Sister Megan Rice who is serving a prison sentence of almost three years after breaking in to a nuclear complex in Tennessee, aged 82. Photo: Getty Images
In an age of villainy, war and inequality, it makes sense that we need superheroes. And after trying Superman, Batman and Spider-Man, we may have found the best superheroes yet: Nuns.
‘‘I may not believe in God, but I do believe in nuns,’’ writes Jo Piazza, in her forthcoming book, If Nuns Ruled the World. Piazza is an agnostic living in New York City who began interviewing nuns and found herself utterly charmed and inspired.
‘‘They eschew the spotlight by their very nature, and yet they’re out there in the world every day, living the Gospel and caring for the poor,’’ Piazza writes. ‘‘They don’t hide behind fancy and expensive vestments, a pulpit, or a sermon. I have never met a nun who rides a Mercedes-Benz or a Cadillac. They walk a lot; they ride bikes.’’
One of the most erroneous caricatures of nuns is that they are prim, Victorian figures cloistered in convents. On the contrary, I’ve become a huge fan of nuns because I see them so often risking their lives around the world, confronting warlords, pimps and thugs, while speaking the local languages fluently. In a selfish world, they epitomise selflessness and compassion.
There are also plenty of formidable nuns whom even warlords don’t want to mess with, who combine reverence with ferocity, who defy the Roman Catholic Church by handing out condoms to prostitutes to protect them from HIV.
One of the nuns whom Piazza profiles is Sister Megan Rice. She earned a graduate degree and then moved to Nigeria in 1962 to run a school for girls she had helped establish in a remote area with no electricity or running water. After returning to the US, she began campaigning against nuclear weapons.
In 2012, at the age of 82, she masterminded the break-in of a nuclear complex in Tennessee, to call attention to the nuclear threat. As she was handcuffed by armed security guards, she sang This Little Light of Mine. She is now serving a prison sentence of almost three years.
I don’t approve of breaking into national security compounds, and I think nuclear doctrine is more complex than Megan probably does. Nonetheless, I admire someone with such commitment to principles.
Another remarkable nun is Sister Jeannine Gramick, who, while working toward a doctorate in mathematics, met a gay Catholic man who asked for religious help. She organised a home service for him that grew into a regular liturgy for gay Catholics in private homes.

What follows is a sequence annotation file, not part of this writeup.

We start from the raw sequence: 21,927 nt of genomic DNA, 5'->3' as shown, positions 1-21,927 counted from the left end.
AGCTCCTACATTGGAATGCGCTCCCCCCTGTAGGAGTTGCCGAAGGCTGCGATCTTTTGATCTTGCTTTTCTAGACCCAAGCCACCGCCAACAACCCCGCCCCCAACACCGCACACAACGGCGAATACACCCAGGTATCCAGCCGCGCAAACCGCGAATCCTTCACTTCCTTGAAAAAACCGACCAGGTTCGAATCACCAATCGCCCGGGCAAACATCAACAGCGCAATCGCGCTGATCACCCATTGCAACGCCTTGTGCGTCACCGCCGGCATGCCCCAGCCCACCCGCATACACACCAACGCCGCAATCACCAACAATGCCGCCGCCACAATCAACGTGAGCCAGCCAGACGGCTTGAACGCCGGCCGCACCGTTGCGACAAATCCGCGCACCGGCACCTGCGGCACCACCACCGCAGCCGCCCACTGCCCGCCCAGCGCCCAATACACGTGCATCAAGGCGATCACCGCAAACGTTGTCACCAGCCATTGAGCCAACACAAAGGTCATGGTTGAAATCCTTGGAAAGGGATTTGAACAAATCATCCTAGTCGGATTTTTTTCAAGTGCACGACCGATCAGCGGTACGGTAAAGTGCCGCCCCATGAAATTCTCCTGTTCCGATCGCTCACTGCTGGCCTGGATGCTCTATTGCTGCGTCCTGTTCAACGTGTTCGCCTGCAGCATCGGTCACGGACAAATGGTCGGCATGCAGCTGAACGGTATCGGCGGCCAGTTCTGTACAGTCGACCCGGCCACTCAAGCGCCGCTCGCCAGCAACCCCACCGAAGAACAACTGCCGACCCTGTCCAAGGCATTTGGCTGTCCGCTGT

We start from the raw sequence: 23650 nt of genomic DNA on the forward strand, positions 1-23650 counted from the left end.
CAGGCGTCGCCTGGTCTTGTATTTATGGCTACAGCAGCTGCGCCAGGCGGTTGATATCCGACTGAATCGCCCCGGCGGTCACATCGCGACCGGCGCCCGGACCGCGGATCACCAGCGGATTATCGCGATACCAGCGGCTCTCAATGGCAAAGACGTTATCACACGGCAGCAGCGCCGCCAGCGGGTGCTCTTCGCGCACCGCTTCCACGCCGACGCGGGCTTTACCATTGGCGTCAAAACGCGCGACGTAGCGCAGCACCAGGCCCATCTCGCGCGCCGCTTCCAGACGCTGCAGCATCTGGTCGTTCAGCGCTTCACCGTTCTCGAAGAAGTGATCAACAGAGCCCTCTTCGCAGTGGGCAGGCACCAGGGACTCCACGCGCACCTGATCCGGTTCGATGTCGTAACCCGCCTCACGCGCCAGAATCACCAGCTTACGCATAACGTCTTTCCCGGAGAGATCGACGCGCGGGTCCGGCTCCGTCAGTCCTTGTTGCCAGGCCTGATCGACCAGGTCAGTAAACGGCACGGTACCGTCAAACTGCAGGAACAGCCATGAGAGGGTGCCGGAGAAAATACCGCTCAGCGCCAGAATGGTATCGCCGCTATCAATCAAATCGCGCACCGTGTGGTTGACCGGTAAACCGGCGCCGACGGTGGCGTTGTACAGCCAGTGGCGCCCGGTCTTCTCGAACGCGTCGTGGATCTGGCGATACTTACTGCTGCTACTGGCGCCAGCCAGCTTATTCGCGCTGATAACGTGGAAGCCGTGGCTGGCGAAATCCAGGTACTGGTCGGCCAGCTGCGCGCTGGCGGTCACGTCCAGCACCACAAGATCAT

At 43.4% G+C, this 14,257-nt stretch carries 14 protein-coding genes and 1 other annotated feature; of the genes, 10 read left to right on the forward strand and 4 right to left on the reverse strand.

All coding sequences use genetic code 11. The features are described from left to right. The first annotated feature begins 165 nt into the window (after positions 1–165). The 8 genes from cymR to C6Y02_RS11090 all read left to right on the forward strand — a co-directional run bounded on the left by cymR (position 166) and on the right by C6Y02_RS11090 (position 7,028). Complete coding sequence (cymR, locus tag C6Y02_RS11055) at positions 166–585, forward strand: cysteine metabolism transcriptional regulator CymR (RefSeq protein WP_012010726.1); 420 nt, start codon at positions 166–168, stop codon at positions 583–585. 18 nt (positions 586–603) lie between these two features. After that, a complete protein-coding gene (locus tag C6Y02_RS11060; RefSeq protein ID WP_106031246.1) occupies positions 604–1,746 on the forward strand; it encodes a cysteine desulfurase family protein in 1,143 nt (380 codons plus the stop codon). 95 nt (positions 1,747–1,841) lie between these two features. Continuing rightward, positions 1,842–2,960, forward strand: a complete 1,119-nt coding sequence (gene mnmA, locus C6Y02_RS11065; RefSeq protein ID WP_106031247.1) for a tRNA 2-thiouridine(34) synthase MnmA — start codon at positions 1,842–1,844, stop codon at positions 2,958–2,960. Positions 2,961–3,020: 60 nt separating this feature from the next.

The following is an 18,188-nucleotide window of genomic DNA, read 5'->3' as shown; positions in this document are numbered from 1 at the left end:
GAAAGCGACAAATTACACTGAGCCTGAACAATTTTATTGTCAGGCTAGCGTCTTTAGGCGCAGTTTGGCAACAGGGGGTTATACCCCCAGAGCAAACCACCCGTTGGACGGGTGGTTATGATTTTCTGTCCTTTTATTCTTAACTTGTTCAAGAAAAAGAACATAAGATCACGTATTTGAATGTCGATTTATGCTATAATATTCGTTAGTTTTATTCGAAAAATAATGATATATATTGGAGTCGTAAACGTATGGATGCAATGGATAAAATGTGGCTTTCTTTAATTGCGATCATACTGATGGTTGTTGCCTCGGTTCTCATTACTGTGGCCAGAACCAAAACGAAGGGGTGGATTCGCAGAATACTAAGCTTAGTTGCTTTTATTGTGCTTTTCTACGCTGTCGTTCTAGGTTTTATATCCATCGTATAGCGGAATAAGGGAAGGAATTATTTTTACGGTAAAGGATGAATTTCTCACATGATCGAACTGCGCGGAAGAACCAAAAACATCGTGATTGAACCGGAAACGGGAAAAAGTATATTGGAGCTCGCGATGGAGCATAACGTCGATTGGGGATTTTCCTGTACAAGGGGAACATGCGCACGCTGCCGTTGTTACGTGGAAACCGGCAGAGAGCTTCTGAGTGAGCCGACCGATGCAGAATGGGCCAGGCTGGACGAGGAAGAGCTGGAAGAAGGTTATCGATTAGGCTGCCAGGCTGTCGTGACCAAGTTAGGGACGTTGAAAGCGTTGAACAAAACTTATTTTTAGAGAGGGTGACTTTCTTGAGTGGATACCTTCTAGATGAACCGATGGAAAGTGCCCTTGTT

In 1977, she helped found New Ways Ministry to support gay and lesbian Catholics. The Vatican tried to suppress her, and her order, the Loretto Sisters, was instructed at least nine times to dismiss her. It passively resisted.
At a time when much of Christianity denounced gays and lesbians, Jeannine was a beacon of compassion and struggled to educate the church she loved.
‘‘People always emphasise sex, sex, sex,’’ Jeannine told Piazza. ‘‘And it isn’t about sex. It is about love. It is who you fall in love with that makes you lesbian and gay. Love is the important thing here, not sex.’’
All this has led the Vatican to investigate and clamp down on nuns in a harsh crackdown that has been referred to as the Great Nunquisition. In 2012, the Vatican reprimanded a group of American nuns for promoting ‘‘radical feminist themes.’’
Piazza quotes a nun who said a friend put it to her this way: ‘‘Let me get this straight. Some priests committed sex abuse. Bishops covered it up. And so they’re investigating nuns?’’
Pope Francis, so far, has continued the crackdown, but he seems more enlightened than his predecessors and maybe he’ll understand that battling nuns is hopeless. Nuns are iron women - and sometimes that’s more than a metaphor.
Sister Madonna Buder, nicknamed ‘‘the iron nun,’’ took up running at age 47 and has completed 366 triathlons. She set her personal best at age 62, and, at age 82, she became the oldest person, male or female, to complete an Ironman triathlon.
In the course of her races, she has broken her arms eight times, her hip twice, her ribs countless times. She runs to and from church, in long pants suitable for Mass, and foregoes a coach.
‘‘My coach,’’ she explains, ‘‘is the Man Upstairs.’’
Forgive us for having sinned and thought of nuns as backward, when, in fact, they were among the first feminists. And, in a world of narcissism and cynicism, they constitute an inspiring contingent of moral leaders who actually walk the walk.
New York Times